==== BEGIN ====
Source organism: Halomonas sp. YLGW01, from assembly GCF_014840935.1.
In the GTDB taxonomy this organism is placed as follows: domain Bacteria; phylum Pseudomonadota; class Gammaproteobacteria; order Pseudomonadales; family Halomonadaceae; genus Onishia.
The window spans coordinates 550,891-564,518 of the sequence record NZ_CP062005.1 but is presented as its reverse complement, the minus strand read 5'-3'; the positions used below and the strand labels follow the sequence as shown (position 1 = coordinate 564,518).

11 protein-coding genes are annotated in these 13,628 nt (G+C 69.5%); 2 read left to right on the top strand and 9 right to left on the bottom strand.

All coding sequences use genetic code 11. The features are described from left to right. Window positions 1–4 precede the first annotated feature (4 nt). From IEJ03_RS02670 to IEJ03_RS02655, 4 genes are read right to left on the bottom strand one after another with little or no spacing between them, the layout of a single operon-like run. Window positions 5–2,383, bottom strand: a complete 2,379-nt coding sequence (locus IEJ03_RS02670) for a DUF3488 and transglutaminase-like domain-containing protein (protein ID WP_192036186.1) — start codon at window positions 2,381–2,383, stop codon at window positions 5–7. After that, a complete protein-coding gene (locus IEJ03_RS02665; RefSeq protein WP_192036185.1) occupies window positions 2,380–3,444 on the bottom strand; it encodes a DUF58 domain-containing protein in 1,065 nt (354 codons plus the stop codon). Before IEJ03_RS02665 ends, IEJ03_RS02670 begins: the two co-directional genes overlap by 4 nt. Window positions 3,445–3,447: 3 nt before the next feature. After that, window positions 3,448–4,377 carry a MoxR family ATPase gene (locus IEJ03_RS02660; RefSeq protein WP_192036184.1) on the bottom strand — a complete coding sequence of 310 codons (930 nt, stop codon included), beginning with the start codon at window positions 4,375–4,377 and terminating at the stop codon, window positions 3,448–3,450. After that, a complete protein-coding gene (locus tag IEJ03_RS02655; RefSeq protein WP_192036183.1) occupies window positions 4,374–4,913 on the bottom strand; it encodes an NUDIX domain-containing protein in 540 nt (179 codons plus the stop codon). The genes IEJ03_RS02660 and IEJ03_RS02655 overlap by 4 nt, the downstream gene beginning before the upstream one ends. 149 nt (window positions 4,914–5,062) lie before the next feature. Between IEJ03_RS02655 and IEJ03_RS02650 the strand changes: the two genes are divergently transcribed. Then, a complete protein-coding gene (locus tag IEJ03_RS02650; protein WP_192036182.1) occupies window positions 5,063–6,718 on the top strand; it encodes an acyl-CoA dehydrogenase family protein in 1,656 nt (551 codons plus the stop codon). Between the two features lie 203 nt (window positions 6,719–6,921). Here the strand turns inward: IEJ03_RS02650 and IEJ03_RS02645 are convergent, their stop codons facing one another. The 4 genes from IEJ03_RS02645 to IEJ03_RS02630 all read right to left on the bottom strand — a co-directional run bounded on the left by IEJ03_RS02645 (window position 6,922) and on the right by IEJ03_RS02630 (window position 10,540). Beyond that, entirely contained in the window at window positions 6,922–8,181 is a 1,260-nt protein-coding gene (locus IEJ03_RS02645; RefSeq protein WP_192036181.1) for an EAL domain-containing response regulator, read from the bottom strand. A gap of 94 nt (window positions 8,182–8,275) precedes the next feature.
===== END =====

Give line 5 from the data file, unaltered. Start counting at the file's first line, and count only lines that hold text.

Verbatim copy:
All coding sequences use genetic code 11. The features are described from left to right. Window positions 1–4 precede the first annotated feature (4 nt). From IEJ03_RS02670 to IEJ03_RS02655, 4 genes are read right to left on the bottom strand one after another with little or no spacing between them, the layout of a single operon-like run. Window positions 5–2,383, bottom strand: a complete 2,379-nt coding sequence (locus IEJ03_RS02670) for a DUF3488 and transglutaminase-like domain-containing protein (protein ID WP_192036186.1) — start codon at window positions 2,381–2,383, stop codon at window positions 5–7. After that, a complete protein-coding gene (locus IEJ03_RS02665; RefSeq protein WP_192036185.1) occupies window positions 2,380–3,444 on the bottom strand; it encodes a DUF58 domain-containing protein in 1,065 nt (354 codons plus the stop codon). Before IEJ03_RS02665 ends, IEJ03_RS02670 begins: the two co-directional genes overlap by 4 nt. Window positions 3,445–3,447: 3 nt before the next feature. After that, window positions 3,448–4,377 carry a MoxR family ATPase gene (locus IEJ03_RS02660; RefSeq protein WP_192036184.1) on the bottom strand — a complete coding sequence of 310 codons (930 nt, stop codon included), beginning with the start codon at window positions 4,375–4,377 and terminating at the stop codon, window positions 3,448–3,450. After that, a complete protein-coding gene (locus tag IEJ03_RS02655; RefSeq protein WP_192036183.1) occupies window positions 4,374–4,913 on the bottom strand; it encodes an NUDIX domain-containing protein in 540 nt (179 codons plus the stop codon). The genes IEJ03_RS02660 and IEJ03_RS02655 overlap by 4 nt, the downstream gene beginning before the upstream one ends. 149 nt (window positions 4,914–5,062) lie before the next feature. Between IEJ03_RS02655 and IEJ03_RS02650 the strand changes: the two genes are divergently transcribed. Then, a complete protein-coding gene (locus tag IEJ03_RS02650; protein WP_192036182.1) occupies window positions 5,063–6,718 on the top strand; it encodes an acyl-CoA dehydrogenase family protein in 1,656 nt (551 codons plus the stop codon). Between the two features lie 203 nt (window positions 6,719–6,921). Here the strand turns inward: IEJ03_RS02650 and IEJ03_RS02645 are convergent, their stop codons facing one another. The 4 genes from IEJ03_RS02645 to IEJ03_RS02630 all read right to left on the bottom strand — a co-directional run bounded on the left by IEJ03_RS02645 (window position 6,922) and on the right by IEJ03_RS02630 (window position 10,540). Beyond that, entirely contained in the window at window positions 6,922–8,181 is a 1,260-nt protein-coding gene (locus IEJ03_RS02645; RefSeq protein WP_192036181.1) for an EAL domain-containing response regulator, read from the bottom strand. A gap of 94 nt (window positions 8,182–8,275) precedes the next feature.